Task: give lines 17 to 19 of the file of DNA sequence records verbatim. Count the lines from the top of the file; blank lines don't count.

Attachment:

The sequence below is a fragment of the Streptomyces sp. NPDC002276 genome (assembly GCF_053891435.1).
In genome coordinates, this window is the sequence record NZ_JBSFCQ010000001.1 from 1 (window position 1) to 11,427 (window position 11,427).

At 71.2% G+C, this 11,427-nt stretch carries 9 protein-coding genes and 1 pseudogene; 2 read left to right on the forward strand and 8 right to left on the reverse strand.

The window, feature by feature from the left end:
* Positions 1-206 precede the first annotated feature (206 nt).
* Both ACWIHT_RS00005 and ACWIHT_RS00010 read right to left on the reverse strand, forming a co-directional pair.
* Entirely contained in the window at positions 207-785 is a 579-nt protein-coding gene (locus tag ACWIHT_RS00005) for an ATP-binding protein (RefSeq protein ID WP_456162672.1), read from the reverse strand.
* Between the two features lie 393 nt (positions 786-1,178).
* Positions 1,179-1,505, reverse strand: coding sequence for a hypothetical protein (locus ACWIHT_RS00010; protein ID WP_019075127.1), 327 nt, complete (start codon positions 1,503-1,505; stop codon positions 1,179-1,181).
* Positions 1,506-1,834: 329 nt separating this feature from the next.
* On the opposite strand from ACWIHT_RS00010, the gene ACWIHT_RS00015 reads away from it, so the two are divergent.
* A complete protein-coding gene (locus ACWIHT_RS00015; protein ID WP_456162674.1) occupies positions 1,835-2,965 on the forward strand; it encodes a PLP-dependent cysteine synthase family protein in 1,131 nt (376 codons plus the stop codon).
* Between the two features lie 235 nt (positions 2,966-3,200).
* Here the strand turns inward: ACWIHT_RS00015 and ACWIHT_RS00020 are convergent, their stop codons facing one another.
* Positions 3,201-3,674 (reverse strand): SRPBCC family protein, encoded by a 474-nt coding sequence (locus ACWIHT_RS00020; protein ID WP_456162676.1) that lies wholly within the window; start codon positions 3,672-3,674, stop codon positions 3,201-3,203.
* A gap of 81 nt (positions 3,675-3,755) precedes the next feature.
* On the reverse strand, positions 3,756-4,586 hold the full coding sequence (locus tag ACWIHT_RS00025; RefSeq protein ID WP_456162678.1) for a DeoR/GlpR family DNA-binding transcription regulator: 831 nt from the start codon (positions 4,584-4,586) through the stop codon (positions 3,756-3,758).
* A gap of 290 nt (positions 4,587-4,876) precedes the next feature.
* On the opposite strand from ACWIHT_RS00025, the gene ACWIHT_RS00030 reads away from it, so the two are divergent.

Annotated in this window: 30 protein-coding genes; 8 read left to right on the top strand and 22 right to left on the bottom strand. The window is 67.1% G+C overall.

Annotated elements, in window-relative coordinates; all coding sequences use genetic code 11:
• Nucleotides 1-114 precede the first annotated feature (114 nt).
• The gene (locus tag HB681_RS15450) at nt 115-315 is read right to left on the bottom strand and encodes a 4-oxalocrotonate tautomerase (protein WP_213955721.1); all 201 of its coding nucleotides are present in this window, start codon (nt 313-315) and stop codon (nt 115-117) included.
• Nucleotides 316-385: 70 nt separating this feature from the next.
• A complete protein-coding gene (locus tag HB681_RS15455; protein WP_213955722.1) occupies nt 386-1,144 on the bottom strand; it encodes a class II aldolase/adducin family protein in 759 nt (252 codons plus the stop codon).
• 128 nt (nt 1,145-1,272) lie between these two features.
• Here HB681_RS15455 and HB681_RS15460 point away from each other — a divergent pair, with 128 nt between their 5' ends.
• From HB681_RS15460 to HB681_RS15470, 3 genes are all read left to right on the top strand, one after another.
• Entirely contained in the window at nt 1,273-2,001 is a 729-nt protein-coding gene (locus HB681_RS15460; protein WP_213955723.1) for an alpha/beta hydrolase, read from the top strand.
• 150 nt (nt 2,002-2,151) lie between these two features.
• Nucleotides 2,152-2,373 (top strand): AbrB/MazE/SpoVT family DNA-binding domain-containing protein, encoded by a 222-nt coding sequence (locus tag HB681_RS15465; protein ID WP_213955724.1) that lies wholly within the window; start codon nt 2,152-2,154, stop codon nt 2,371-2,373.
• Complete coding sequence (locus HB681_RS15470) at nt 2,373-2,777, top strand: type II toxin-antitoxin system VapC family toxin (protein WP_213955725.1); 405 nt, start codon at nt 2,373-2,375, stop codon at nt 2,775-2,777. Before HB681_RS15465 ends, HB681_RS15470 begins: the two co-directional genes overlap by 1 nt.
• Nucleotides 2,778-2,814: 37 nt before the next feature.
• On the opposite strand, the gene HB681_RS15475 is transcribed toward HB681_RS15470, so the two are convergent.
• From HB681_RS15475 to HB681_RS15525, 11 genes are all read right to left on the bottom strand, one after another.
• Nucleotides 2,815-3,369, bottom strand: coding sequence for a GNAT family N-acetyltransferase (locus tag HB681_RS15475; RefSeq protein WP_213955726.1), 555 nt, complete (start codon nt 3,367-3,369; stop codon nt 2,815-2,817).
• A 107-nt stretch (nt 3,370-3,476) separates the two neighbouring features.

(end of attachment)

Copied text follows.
* On the reverse strand, positions 3,756-4,586 hold the full coding sequence (locus tag ACWIHT_RS00025; RefSeq protein ID WP_456162678.1) for a DeoR/GlpR family DNA-binding transcription regulator: 831 nt from the start codon (positions 4,584-4,586) through the stop codon (positions 3,756-3,758).
* A gap of 290 nt (positions 4,587-4,876) precedes the next feature.
* On the opposite strand from ACWIHT_RS00025, the gene ACWIHT_RS00030 reads away from it, so the two are divergent.